Urushiol is considered an allergen because it causes an allergic reaction, which materializes on your skin and in your body as a rash and sometimes swelling. Not everyone will get a reaction to the toxin in poison ivy but about 60% to 80% of people will.


This reaction can appear within hours of touching the plant or as late as five days later. Typically, your skin will get red and swollen and blisters will appear. It's itchy, too. After a few days, the blisters may become crusty and start to flake off. It takes a week or two to heal.


Check With Your Doctor

It's a good idea to pay a visit to your doctor if you have any kind of rash, especially if you have a fever, too. If your rash was caused by poison ivy or a similar plant, the doctor may prescribe cool showers and calamine lotion. In more severe cases, a liquid or pill medicine called an antihistamine may be needed to get the itching and redness down and under control. A steroid, which is another kind of medicine, may be prescribed to you to apply directly to the rash or take as a pill or in liquid form.


Poison Prevention

The best way to make sure you don’t react to poison ivy, oak or sumac is to avoid coming into contact with any of them in the first place. Learn to identify poison ivy, oak and sumac so you can steer clear of them. (Be especially careful, if the leaves look shiny.) If you happen to know there’s poison ivy growing in an area that you like to walk through or camp in, wear long sleeves and long pants when you're there.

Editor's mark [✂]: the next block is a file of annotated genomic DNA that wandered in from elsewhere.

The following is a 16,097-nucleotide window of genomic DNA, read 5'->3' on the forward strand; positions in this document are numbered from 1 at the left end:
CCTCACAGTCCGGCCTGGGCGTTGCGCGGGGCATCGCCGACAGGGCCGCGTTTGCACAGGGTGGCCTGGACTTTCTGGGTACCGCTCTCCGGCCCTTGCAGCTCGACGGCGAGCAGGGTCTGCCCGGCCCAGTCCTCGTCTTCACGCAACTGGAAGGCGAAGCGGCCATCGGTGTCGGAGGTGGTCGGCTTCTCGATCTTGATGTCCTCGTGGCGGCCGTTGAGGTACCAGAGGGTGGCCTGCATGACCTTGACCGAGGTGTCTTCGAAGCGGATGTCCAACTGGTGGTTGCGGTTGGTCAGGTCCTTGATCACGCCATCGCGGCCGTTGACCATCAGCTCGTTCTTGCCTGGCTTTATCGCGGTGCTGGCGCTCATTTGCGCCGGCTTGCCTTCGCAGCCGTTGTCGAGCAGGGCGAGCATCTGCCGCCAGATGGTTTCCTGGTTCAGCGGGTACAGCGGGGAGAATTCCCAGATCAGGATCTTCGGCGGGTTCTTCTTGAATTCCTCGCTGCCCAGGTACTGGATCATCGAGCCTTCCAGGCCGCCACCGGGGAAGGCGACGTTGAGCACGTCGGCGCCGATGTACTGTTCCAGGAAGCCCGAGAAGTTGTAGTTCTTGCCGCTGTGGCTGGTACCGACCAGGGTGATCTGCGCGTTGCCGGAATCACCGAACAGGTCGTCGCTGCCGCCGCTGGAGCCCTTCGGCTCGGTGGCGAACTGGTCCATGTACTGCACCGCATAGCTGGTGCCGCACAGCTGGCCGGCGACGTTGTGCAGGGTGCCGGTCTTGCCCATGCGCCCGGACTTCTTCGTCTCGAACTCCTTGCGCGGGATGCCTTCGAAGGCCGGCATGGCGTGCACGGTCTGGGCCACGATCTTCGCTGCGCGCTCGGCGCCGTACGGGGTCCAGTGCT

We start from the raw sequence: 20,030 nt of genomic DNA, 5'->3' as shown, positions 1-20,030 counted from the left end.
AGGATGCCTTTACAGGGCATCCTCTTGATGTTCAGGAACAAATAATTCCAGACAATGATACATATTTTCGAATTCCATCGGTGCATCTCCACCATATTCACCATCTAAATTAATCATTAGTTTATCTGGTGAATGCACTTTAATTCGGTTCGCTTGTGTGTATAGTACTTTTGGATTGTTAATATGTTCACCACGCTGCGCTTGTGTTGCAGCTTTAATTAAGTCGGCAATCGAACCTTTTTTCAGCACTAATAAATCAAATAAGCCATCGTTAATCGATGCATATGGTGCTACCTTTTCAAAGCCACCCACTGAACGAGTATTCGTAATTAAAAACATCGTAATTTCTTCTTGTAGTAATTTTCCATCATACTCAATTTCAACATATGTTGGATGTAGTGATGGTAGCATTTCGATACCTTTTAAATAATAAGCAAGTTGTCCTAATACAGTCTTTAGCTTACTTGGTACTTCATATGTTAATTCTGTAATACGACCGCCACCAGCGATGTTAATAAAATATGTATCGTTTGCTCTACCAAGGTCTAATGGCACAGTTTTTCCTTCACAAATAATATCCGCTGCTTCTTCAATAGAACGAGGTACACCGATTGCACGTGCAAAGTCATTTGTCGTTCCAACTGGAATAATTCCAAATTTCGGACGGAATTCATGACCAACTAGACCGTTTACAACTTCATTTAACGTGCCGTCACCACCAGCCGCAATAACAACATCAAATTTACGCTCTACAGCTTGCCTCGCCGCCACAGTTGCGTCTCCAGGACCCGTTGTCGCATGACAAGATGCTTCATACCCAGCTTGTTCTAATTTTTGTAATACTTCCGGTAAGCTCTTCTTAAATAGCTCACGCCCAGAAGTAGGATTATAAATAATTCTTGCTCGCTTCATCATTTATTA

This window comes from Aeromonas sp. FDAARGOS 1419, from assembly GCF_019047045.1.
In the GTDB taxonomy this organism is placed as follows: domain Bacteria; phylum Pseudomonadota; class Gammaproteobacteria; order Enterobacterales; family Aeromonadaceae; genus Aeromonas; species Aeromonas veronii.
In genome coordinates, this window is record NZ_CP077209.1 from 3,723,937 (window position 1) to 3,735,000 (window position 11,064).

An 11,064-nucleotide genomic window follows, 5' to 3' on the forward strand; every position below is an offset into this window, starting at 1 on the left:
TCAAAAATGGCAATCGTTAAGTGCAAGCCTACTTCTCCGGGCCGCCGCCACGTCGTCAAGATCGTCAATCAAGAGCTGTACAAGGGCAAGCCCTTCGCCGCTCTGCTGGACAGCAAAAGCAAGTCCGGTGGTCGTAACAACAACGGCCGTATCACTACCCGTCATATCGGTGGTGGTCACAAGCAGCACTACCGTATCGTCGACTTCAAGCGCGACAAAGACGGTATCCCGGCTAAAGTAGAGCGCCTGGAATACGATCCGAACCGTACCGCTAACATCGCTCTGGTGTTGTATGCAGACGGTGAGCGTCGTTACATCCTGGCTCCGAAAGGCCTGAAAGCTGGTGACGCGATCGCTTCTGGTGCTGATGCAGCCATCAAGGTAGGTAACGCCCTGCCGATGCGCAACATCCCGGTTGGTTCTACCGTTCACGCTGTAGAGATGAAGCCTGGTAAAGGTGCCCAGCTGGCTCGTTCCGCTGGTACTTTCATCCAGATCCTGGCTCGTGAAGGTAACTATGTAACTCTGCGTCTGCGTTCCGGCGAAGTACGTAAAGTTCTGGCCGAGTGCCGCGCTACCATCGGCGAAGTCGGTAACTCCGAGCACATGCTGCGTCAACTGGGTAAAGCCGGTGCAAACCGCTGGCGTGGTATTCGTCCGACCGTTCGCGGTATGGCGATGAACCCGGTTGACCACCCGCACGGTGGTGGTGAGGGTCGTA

If you come into contact with urushiol oil, try to wash it off your skin right away. But don't take a bath! If you do, the oil can get in the bath water and spread to other areas of your body. Take a shower instead and be sure to use soap. And if your dog has been out exploring the woods, you might want to give him a shower, too!


Related Stories:
0 Comments

Related Stories

You may have seen or heard the word before – ASPARTAME. An artificial sweetener, it’s one of the ...
Before you slip your dog some table scraps, check out Kidzworld’s list of harmful food for dogs.
One of the world’s most bizarre animals is called the Hispaniolan Solenodon.
F1119385641609

Which Plant Sounds Worse?

  • Poison Ivy.
  • Stinging Nettle
  • Deadly Nightshade
  • Poison Oak

Dear Dish-It In The Forums

PerksBeingABookworm